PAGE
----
Global warming likely to reverse trend in coming decades
By Summit Voice
FRISCO — Climate scientists have long suspected that increasing winds around Antarctica have been the main cause of growing sea ice extent in the southern hemisphere, and new research from the University of Washington shows how and why that might be happening — even as overall global temperatures warm.
Global warming deniers have tried to use the growth of Antarctic sea as a weapon in their battle against science, but climate researchers point out that the loss of Arctic sea ice far outweighs the small increase in the southern hemisphere. And the new research suggests that, as global temperatures continue to increase, Antarctic sea ice is all but certain to start shrinking.
Overall, Antarctic sea ice has been increasing by about 1 percent annually, which has led to record sea ice extent in the region the past few years. As of September 16, Antarctic sea ice extent reached about 7.51 million square miles, a record for the date and about 3.9 percent above the 30 year average. By contrast, this year’s Arctic summer minimum ice extent is approximately 30 percent below the 30-year average.
The new University of Washington study, to be published in the Journal of Climate, shows that stronger westerly winds swirling around the South Pole can explain 80 percent of the increase in Antarctic sea ice volume in the past three decades. The research was funded by the National Science Foundation
“People have been talking about the possible link between winds and Antarctic sea ice expansion before, but I think this is the first study that confirms this link through a model experiment,” commented Axel Schweiger, a polar scientist at the UW Applied Physics Lab. “This is another process by which dynamic changes in the atmosphere can make changes in sea ice that are not necessarily expected.”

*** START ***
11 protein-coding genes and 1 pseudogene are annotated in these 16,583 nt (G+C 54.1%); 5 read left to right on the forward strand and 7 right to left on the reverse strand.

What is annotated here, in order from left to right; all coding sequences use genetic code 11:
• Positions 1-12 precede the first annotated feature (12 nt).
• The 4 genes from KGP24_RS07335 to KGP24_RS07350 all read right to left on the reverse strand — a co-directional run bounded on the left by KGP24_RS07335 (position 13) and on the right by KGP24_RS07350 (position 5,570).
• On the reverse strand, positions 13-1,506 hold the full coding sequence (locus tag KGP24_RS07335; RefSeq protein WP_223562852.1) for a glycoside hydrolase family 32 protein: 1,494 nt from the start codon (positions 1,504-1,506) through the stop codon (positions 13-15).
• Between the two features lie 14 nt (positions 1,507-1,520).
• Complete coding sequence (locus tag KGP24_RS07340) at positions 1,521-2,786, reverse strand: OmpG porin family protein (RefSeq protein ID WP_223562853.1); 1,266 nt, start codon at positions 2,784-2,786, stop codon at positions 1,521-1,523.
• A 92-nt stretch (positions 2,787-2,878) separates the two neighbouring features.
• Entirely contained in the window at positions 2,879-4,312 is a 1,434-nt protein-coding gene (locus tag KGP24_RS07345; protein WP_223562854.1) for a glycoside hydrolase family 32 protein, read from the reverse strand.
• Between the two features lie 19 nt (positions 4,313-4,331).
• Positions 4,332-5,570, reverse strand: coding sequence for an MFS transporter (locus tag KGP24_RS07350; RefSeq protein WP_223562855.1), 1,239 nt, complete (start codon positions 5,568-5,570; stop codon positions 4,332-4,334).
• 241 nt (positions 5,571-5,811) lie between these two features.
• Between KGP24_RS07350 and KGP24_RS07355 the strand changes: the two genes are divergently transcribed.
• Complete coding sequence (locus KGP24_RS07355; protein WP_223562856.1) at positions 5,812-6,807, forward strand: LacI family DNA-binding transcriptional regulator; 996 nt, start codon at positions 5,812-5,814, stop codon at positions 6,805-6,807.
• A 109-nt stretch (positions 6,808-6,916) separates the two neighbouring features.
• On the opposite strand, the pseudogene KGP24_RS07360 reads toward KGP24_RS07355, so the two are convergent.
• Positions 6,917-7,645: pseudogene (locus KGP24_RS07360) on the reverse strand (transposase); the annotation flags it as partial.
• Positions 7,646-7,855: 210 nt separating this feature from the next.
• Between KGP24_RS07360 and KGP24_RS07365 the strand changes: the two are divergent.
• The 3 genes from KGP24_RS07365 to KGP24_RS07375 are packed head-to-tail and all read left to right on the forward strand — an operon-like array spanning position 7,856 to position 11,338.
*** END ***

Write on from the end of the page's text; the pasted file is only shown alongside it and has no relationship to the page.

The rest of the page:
UW oceanographer Jinlun Zhang said there is overwhelming evidence that the the Southern Ocean is warming, which led to a conundrum for researchers.
“Why would sea ice be increasing? Although the rate of increase is small, it is a puzzle to scientists,” Zhang said in a press release from the university.
Satellite data show that the polar vortex swirling around the South Pole has strengthened, and that it’s also driving the sea ice together, causing ridging and making the ice thicker overall. The thicker ice lasts longer into the summer, and exposes more sea water to cold temps, which, in turn, leads to further ice formation.
Zhang and colleagues used computer models to try and pin down the relationship between wind and Antarctic sea ice, showing that thick ice has increased by about 1 percent per year from 1979 to 2010, while the amount of thin ice stayed fairly constant. The end result is a thicker, slightly larger ice pack that lasts longer into the summer.
“You’ve got more thick ice, more ridged ice, and at the same time you will get more ice extent because the ice just survives longer,” Zhang said.
When the model held the polar winds at a constant level, the sea ice increased only 20 percent as much. A previous study by Zhang showed that changes in water density could explain the remaining increase.
The results don’t explain why the circumpolar winds are strengthening, but scientists have theorized that it could be related to global warming, ozone loss or even just natural variability.
.To explain the differences in sea ice trends at the two poles, scientists have also pointed out geographic and climatic differences: According to Zhang, surface air warming in the Arctic appears to be greater and more uniform, Zhang said.
Another difference is that northern water is in a fairly protected basin, while the Antarctic sea ice floats in open oceans where it expands freely in winter and melts almost completely in summer.
The sea ice uptick in Antarctica is small compared with the amount being lost in the Arctic, meaning there is an overall decrease in sea ice worldwide.
Many of the global climate models have been unable to explain the observed increase in Antarctic sea ice. Researchers have been working to improve models to better reproduce the observed increase in sea ice there and predict what the future may bring.